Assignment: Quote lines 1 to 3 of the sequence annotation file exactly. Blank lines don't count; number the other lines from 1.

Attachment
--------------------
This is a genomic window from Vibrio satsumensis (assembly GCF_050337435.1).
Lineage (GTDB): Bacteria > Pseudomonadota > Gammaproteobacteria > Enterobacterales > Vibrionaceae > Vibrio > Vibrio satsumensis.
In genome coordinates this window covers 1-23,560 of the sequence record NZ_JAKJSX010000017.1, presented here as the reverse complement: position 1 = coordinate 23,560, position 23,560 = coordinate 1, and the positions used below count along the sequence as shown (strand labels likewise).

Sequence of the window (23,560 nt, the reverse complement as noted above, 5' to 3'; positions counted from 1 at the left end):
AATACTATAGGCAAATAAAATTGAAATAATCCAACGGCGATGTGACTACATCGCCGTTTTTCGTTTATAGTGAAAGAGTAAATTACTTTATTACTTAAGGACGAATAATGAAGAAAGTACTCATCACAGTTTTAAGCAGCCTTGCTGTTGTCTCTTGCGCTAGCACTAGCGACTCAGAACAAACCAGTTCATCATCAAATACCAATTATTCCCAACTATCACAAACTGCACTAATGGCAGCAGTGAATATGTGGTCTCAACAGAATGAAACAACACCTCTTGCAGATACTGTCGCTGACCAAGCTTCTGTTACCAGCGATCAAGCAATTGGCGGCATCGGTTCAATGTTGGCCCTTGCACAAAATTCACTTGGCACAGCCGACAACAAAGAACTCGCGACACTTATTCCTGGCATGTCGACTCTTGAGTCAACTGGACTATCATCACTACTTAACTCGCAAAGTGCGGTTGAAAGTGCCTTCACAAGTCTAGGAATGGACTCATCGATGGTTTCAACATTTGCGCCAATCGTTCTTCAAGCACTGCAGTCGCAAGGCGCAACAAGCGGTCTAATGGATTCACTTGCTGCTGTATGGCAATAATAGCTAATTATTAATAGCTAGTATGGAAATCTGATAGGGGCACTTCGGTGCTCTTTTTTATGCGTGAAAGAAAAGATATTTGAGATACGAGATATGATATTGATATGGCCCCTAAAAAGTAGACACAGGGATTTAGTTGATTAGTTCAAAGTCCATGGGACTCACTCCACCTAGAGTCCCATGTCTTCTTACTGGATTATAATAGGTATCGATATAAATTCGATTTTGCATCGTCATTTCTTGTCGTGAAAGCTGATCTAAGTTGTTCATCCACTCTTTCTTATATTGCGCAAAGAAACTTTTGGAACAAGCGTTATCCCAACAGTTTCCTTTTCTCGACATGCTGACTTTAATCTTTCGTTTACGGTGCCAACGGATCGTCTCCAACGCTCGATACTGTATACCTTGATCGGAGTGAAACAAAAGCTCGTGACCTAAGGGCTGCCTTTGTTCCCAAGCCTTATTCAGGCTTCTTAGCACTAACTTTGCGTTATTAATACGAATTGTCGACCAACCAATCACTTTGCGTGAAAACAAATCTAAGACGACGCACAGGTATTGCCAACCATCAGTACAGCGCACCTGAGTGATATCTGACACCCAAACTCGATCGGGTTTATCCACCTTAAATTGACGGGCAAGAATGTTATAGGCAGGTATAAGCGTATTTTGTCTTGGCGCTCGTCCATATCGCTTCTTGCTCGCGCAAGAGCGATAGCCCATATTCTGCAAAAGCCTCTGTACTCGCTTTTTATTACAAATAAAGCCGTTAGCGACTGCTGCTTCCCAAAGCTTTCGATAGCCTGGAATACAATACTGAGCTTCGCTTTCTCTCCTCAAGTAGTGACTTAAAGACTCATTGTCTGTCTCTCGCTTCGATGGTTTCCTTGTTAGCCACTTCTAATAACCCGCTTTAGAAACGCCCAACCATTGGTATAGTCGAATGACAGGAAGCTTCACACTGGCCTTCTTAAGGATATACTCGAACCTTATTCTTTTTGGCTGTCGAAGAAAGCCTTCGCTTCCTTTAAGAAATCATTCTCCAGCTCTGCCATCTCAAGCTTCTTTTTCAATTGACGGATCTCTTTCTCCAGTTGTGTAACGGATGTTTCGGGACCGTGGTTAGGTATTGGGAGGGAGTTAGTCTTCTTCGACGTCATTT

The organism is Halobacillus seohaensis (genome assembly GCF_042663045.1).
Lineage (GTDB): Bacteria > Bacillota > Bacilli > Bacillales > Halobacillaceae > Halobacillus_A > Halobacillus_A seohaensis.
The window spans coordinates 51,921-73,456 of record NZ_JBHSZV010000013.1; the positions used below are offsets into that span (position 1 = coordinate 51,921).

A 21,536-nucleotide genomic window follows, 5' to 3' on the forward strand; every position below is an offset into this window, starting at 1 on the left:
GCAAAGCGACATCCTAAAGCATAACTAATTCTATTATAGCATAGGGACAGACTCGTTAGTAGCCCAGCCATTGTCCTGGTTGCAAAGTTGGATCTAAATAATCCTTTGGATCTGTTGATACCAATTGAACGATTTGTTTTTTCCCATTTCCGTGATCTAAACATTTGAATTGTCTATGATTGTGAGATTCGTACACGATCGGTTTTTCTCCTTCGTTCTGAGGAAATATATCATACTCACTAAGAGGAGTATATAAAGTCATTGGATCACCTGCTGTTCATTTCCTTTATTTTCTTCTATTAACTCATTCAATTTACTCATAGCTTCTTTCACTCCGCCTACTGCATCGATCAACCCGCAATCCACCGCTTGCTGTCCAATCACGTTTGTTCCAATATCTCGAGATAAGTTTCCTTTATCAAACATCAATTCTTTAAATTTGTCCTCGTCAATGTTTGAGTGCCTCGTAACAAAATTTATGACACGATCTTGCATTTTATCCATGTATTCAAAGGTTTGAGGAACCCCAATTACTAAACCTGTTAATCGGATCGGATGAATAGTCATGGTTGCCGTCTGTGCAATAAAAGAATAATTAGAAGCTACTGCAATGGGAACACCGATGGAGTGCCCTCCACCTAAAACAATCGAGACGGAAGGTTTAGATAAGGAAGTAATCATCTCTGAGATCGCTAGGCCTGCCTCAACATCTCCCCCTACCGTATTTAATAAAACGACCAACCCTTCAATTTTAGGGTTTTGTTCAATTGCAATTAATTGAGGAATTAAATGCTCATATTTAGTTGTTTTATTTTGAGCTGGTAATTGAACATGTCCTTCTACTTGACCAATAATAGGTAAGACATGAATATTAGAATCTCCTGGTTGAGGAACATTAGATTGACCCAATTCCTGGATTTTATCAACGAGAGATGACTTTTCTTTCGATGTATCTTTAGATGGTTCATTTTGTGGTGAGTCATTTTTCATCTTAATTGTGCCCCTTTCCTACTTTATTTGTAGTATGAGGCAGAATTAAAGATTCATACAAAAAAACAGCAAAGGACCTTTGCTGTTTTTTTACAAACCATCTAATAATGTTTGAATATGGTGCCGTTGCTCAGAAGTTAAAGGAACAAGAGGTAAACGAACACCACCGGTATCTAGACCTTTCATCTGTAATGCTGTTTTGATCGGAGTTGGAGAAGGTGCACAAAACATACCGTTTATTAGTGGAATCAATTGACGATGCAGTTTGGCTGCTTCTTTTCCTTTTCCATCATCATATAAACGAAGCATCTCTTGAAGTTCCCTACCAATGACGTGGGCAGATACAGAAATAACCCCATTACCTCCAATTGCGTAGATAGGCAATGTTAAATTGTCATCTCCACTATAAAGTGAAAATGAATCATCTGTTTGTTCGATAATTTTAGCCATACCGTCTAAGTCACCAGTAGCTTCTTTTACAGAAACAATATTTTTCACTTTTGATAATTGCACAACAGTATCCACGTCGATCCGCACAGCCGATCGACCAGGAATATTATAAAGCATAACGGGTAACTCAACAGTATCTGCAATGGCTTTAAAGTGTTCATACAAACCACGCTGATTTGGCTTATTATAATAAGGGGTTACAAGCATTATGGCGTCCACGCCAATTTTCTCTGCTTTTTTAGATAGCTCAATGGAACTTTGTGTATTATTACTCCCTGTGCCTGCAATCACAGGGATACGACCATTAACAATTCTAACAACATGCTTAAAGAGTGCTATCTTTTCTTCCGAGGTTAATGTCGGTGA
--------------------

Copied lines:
This is a genomic window from Vibrio satsumensis (assembly GCF_050337435.1).
Lineage (GTDB): Bacteria > Pseudomonadota > Gammaproteobacteria > Enterobacterales > Vibrionaceae > Vibrio > Vibrio satsumensis.
In genome coordinates this window covers 1-23,560 of the sequence record NZ_JAKJSX010000017.1, presented here as the reverse complement: position 1 = coordinate 23,560, position 23,560 = coordinate 1, and the positions used below count along the sequence as shown (strand labels likewise).